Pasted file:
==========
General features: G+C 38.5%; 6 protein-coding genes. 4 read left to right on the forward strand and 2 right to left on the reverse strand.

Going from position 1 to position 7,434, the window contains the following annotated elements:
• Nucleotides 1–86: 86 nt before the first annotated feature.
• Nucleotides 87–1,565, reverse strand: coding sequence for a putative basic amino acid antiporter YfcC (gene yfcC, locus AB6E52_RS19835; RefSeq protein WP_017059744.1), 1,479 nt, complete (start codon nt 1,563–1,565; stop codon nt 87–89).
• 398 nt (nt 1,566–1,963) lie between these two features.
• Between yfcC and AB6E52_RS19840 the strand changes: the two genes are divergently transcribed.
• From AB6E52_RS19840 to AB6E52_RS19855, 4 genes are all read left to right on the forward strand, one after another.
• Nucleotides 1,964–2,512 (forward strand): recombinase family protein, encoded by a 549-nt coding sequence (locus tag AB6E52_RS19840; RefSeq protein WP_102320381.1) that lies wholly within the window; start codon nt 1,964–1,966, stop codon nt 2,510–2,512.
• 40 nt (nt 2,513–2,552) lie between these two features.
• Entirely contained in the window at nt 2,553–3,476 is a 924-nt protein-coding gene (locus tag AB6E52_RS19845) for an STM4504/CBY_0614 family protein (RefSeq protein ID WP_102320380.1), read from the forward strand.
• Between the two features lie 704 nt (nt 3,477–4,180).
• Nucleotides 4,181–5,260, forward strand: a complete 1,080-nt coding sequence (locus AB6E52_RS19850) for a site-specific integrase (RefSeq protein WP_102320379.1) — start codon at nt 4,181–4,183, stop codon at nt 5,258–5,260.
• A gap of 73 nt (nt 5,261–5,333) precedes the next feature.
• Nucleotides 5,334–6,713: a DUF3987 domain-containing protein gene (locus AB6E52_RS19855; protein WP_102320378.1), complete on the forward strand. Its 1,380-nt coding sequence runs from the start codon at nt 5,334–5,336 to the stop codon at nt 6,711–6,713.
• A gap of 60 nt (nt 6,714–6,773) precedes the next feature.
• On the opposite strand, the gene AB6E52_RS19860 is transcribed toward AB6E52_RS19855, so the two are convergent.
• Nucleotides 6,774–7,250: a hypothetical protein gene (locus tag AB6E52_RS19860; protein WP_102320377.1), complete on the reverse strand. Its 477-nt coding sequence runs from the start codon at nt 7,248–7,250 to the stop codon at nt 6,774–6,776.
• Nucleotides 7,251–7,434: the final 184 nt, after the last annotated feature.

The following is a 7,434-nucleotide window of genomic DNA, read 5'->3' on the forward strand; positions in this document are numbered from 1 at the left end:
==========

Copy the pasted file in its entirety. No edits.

General features: G+C 38.5%; 6 protein-coding genes. 4 read left to right on the forward strand and 2 right to left on the reverse strand.

Going from position 1 to position 7,434, the window contains the following annotated elements:
• Nucleotides 1–86: 86 nt before the first annotated feature.
• Nucleotides 87–1,565, reverse strand: coding sequence for a putative basic amino acid antiporter YfcC (gene yfcC, locus AB6E52_RS19835; RefSeq protein WP_017059744.1), 1,479 nt, complete (start codon nt 1,563–1,565; stop codon nt 87–89).
• 398 nt (nt 1,566–1,963) lie between these two features.
• Between yfcC and AB6E52_RS19840 the strand changes: the two genes are divergently transcribed.
• From AB6E52_RS19840 to AB6E52_RS19855, 4 genes are all read left to right on the forward strand, one after another.
• Nucleotides 1,964–2,512 (forward strand): recombinase family protein, encoded by a 549-nt coding sequence (locus tag AB6E52_RS19840; RefSeq protein WP_102320381.1) that lies wholly within the window; start codon nt 1,964–1,966, stop codon nt 2,510–2,512.
• 40 nt (nt 2,513–2,552) lie between these two features.
• Entirely contained in the window at nt 2,553–3,476 is a 924-nt protein-coding gene (locus tag AB6E52_RS19845) for an STM4504/CBY_0614 family protein (RefSeq protein ID WP_102320380.1), read from the forward strand.
• Between the two features lie 704 nt (nt 3,477–4,180).
• Nucleotides 4,181–5,260, forward strand: a complete 1,080-nt coding sequence (locus AB6E52_RS19850) for a site-specific integrase (RefSeq protein WP_102320379.1) — start codon at nt 4,181–4,183, stop codon at nt 5,258–5,260.
• A gap of 73 nt (nt 5,261–5,333) precedes the next feature.
• Nucleotides 5,334–6,713: a DUF3987 domain-containing protein gene (locus AB6E52_RS19855; protein WP_102320378.1), complete on the forward strand. Its 1,380-nt coding sequence runs from the start codon at nt 5,334–5,336 to the stop codon at nt 6,711–6,713.
• A gap of 60 nt (nt 6,714–6,773) precedes the next feature.
• On the opposite strand, the gene AB6E52_RS19860 is transcribed toward AB6E52_RS19855, so the two are convergent.
• Nucleotides 6,774–7,250: a hypothetical protein gene (locus tag AB6E52_RS19860; protein WP_102320377.1), complete on the reverse strand. Its 477-nt coding sequence runs from the start codon at nt 7,248–7,250 to the stop codon at nt 6,774–6,776.
• Nucleotides 7,251–7,434: the final 184 nt, after the last annotated feature.

The following is a 7,434-nucleotide window of genomic DNA, read 5'->3' on the forward strand; positions in this document are numbered from 1 at the left end: